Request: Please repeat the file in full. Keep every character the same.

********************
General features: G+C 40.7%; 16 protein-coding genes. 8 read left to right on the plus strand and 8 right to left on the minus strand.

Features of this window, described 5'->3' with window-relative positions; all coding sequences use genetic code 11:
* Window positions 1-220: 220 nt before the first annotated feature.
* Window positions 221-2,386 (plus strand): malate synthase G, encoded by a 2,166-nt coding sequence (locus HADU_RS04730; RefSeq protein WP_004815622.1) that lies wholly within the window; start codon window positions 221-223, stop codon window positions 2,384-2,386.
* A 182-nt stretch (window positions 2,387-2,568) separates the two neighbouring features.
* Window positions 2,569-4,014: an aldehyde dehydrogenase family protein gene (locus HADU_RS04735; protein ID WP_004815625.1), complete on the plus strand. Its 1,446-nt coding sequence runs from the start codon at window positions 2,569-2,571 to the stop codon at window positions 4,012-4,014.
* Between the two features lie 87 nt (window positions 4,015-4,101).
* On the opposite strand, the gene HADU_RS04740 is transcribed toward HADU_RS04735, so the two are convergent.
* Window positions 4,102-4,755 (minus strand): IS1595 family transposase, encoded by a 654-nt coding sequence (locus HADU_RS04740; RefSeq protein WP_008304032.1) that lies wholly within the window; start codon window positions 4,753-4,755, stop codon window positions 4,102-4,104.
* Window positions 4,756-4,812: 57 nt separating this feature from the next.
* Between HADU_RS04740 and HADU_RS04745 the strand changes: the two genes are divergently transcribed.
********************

General features: G+C 40.7%; 16 protein-coding genes. 8 read left to right on the plus strand and 8 right to left on the minus strand.

Features of this window, described 5'->3' with window-relative positions; all coding sequences use genetic code 11:
* Window positions 1-220: 220 nt before the first annotated feature.
* Window positions 221-2,386 (plus strand): malate synthase G, encoded by a 2,166-nt coding sequence (locus HADU_RS04730; RefSeq protein WP_004815622.1) that lies wholly within the window; start codon window positions 221-223, stop codon window positions 2,384-2,386.
* A 182-nt stretch (window positions 2,387-2,568) separates the two neighbouring features.
* Window positions 2,569-4,014: an aldehyde dehydrogenase family protein gene (locus HADU_RS04735; protein ID WP_004815625.1), complete on the plus strand. Its 1,446-nt coding sequence runs from the start codon at window positions 2,569-2,571 to the stop codon at window positions 4,012-4,014.
* Between the two features lie 87 nt (window positions 4,015-4,101).
* On the opposite strand, the gene HADU_RS04740 is transcribed toward HADU_RS04735, so the two are convergent.
* Window positions 4,102-4,755 (minus strand): IS1595 family transposase, encoded by a 654-nt coding sequence (locus HADU_RS04740; RefSeq protein WP_008304032.1) that lies wholly within the window; start codon window positions 4,753-4,755, stop codon window positions 4,102-4,104.
* Window positions 4,756-4,812: 57 nt separating this feature from the next.
* Between HADU_RS04740 and HADU_RS04745 the strand changes: the two genes are divergently transcribed.